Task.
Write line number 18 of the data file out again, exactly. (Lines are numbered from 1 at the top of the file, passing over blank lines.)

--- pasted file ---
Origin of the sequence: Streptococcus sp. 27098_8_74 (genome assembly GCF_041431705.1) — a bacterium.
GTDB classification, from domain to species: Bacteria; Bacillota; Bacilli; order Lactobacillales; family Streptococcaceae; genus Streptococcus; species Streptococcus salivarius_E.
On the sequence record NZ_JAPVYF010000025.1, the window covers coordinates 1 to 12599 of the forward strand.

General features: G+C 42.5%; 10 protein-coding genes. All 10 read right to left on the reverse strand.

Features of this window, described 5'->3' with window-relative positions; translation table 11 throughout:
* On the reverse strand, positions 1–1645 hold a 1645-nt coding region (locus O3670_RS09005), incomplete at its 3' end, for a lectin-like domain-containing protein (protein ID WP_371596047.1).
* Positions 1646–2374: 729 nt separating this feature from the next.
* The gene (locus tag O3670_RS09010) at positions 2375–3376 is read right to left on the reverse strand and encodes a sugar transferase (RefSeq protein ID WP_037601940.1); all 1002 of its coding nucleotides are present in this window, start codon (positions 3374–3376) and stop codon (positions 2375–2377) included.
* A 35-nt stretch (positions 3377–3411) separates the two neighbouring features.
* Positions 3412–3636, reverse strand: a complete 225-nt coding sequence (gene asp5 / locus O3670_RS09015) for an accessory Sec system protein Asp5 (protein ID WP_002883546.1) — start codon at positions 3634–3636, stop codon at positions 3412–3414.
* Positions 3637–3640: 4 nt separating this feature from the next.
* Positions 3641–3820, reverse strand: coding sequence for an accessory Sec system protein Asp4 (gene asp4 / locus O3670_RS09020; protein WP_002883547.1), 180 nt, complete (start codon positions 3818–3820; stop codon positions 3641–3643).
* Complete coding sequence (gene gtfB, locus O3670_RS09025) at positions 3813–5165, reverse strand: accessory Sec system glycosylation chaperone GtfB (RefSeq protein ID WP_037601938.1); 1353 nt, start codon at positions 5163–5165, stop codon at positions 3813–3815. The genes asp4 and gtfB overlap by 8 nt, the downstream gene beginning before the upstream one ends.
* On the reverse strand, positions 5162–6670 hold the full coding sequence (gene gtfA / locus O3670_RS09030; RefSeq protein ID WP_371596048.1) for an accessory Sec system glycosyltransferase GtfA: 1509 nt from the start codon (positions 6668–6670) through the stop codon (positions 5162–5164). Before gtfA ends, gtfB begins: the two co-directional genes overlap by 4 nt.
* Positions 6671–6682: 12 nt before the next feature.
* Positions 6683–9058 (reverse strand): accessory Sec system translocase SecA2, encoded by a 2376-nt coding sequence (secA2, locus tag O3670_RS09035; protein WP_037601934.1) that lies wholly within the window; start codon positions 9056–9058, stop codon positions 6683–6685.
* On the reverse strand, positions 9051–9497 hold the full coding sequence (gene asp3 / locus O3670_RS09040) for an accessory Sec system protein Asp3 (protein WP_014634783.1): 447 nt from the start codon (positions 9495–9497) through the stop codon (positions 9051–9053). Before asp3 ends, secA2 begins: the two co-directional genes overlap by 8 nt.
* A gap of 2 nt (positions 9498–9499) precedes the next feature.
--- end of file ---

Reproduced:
* A gap of 2 nt (positions 9498–9499) precedes the next feature.